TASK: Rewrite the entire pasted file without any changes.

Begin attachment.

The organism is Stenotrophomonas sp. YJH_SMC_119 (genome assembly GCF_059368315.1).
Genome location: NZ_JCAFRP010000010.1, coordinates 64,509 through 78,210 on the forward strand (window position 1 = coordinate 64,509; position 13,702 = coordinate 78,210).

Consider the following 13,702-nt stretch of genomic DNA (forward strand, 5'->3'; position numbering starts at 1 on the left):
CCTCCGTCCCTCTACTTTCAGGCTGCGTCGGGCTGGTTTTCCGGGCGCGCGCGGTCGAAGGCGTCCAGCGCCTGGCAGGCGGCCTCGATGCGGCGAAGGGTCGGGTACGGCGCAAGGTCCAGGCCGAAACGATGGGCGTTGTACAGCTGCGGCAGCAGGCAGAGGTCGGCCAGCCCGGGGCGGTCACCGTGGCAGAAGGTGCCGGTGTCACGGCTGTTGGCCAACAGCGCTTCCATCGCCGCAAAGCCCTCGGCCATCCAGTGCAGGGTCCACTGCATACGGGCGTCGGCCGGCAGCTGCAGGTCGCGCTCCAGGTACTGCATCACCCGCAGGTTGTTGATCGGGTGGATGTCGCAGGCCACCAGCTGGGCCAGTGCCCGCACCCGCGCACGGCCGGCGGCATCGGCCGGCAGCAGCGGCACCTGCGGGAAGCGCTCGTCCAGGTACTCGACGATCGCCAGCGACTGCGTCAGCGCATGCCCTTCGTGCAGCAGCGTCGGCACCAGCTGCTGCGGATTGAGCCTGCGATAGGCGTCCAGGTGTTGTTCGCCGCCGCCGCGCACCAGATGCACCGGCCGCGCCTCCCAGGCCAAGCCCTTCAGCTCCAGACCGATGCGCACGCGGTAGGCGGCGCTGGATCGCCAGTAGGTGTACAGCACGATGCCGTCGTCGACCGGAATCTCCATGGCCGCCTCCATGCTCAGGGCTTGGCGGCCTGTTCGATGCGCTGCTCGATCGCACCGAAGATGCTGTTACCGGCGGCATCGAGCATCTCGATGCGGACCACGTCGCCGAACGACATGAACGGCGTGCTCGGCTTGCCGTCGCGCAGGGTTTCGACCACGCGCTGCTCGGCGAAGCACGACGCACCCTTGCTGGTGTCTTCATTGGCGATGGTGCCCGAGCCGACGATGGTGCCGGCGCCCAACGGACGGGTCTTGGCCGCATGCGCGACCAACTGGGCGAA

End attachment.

The organism is Stenotrophomonas sp. YJH_SMC_119 (genome assembly GCF_059368315.1).
Genome location: NZ_JCAFRP010000010.1, coordinates 64,509 through 78,210 on the forward strand (window position 1 = coordinate 64,509; position 13,702 = coordinate 78,210).

Consider the following 13,702-nt stretch of genomic DNA (forward strand, 5'->3'; position numbering starts at 1 on the left):
CCTCCGTCCCTCTACTTTCAGGCTGCGTCGGGCTGGTTTTCCGGGCGCGCGCGGTCGAAGGCGTCCAGCGCCTGGCAGGCGGCCTCGATGCGGCGAAGGGTCGGGTACGGCGCAAGGTCCAGGCCGAAACGATGGGCGTTGTACAGCTGCGGCAGCAGGCAGAGGTCGGCCAGCCCGGGGCGGTCACCGTGGCAGAAGGTGCCGGTGTCACGGCTGTTGGCCAACAGCGCTTCCATCGCCGCAAAGCCCTCGGCCATCCAGTGCAGGGTCCACTGCATACGGGCGTCGGCCGGCAGCTGCAGGTCGCGCTCCAGGTACTGCATCACCCGCAGGTTGTTGATCGGGTGGATGTCGCAGGCCACCAGCTGGGCCAGTGCCCGCACCCGCGCACGGCCGGCGGCATCGGCCGGCAGCAGCGGCACCTGCGGGAAGCGCTCGTCCAGGTACTCGACGATCGCCAGCGACTGCGTCAGCGCATGCCCTTCGTGCAGCAGCGTCGGCACCAGCTGCTGCGGATTGAGCCTGCGATAGGCGTCCAGGTGTTGTTCGCCGCCGCCGCGCACCAGATGCACCGGCCGCGCCTCCCAGGCCAAGCCCTTCAGCTCCAGACCGATGCGCACGCGGTAGGCGGCGCTGGATCGCCAGTAGGTGTACAGCACGATGCCGTCGTCGACCGGAATCTCCATGGCCGCCTCCATGCTCAGGGCTTGGCGGCCTGTTCGATGCGCTGCTCGATCGCACCGAAGATGCTGTTACCGGCGGCATCGAGCATCTCGATGCGGACCACGTCGCCGAACGACATGAACGGCGTGCTCGGCTTGCCGTCGCGCAGGGTTTCGACCACGCGCTGCTCGGCGAAGCACGACGCACCCTTGCTGGTGTCTTCATTGGCGATGGTGCCCGAGCCGACGATGGTGCCGGCGCCCAACGGACGGGTCTTGGCCGCATGCGCGACCAACTGGGCGAA